Tuesday, 14 July 2015


From Sathish Thiagarajan, 8 July 2015:

Dear Fr.,

I know you are busy! I got your hermeneutics notes… 

I am choosing to treat you as my professor and so willingly disturb you, as a student. 

I am reading on hermeneutics these days. 
I got an article by Jean Grondin. I am attaching it with this mail. 
I get the development of the hermeneutical concern from Schleiermacher, Dilthey, Heidegger (hermeneutics of existence), Gadamer (hermeneutics (original problem with Heideggerian insights) language and tradition)! 

What is the problem of Habermas against Gadamer? Is Habermas unable to accept the necessity of language and tradition as the path to understanding? Is Gadamer losing hope in the possibility of systematically moving towards a fusion overcoming prejudice etc.. (Lonergan’s method of interpretation)
What does Habermas mean when he speaks of the possibility of ’self-transcendence’ of language? (does he mean to say that there is a way out… and is critical of the pessimism of Gadamer?) So does Habermas agree with Lonergan’s project? (I am sure they might not have seen each other or agree to each other in person. But I am asking conceptually.)

Grondin seems ignorant of Lonergan’s project in Insight and MIT. He switches to postmodernists and then projects Ricoeur as sorting out the problem between Gadamer and Habermas! 
What is ‘hermeneutics of trust’ and 'hermeneutics of suspicion’? I get something… but it is ambiguous. 

Gianni Vattimo (nihilism) and Rorty (pragmatism) make a renewed commitment to relativism as the choiceless option given the impossibility of reaching Truth of a given text or reality (combination Gadamer-Heidegger-Nietzsche-Postmodern concerns)! Finally, Grondin concludes with the Derridian suspicion of every hermeneutic project (good will of the reader to understand the other) as also stripping the other of its otherness? 

All along i see all these french, Italian, american, and german philosophers, suspicious of any attempts towards resolving the problem? I understand the depth of the hermeneutical problem raised by them… but don’t we have a way out? In our daily life, their problematisation has helped us to be cautious, sensitive in our judgements, humble about our opinions, etc. Is that only the fruit of this pursuit?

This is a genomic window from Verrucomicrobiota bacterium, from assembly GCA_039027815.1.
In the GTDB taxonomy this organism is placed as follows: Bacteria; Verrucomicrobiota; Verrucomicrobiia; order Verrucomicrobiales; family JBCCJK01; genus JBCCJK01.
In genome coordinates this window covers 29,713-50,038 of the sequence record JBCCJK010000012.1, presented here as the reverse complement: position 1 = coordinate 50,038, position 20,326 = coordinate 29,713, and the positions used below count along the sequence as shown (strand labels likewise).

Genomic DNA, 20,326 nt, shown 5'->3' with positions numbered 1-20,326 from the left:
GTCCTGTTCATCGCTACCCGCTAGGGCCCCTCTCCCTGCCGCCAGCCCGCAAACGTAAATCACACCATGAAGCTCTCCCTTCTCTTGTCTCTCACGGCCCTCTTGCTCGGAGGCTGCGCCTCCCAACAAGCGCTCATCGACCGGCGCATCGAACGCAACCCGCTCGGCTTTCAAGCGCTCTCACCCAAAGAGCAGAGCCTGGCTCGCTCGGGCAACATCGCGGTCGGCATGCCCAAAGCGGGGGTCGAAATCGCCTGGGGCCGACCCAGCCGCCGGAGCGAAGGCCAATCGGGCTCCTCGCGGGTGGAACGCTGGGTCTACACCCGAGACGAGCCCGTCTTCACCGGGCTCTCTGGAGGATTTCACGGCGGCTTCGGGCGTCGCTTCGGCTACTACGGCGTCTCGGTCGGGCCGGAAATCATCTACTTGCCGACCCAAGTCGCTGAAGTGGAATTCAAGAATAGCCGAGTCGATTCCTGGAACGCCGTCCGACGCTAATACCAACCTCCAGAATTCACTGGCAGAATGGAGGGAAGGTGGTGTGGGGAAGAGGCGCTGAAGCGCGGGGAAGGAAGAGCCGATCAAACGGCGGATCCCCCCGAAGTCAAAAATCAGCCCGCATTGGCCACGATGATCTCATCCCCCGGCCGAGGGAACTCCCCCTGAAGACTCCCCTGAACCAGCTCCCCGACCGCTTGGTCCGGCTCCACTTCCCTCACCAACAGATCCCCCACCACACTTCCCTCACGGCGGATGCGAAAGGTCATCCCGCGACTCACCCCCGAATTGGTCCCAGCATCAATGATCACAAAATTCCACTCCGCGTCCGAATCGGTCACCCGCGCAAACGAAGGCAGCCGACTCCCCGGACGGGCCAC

These are some of my questions. 

Thank you!


Tuesday, 14 July 2015:

Dear Sathish,

What a lot of questions! 
I need to refresh myself by reading at least my own notes, but just now I cannot do that. 
from what i remember: 

Habermas feels that Gadamer allows tradition to overwhelm him. Gadamer feels this is an unjustified criticism. In fact, I am not sure that Habermas has any way out of this impasse. Gadamer has some way, which is perhaps the way discovered by Heidegger (the question is not jumping out of the hermeneutical circle, but entering properly into it = becoming aware, to the extent possible, of our situatedness). But Gadamer is more open than Heidegger to the dynamic / dialectic of questioning, and that is his salvation. It is the dialectic of questioning that is one of the ways out. Ricoeur also admits this, affirms this. But I find Lonergan to have given me most clarity on this matter: how questioning is an approach to truth (remember the absence of further relevant questions); the limitations of this approach (and hence the need for a remote criterion, which is authenticity in all its dimensions); how, therefore, our attainment of truth remains fragile in so many cases (except in the most ‘stupid’ ones - not really stupid, but the banal ones, the ones in fact without which we would not be able to live, catch trains, do anything at all…).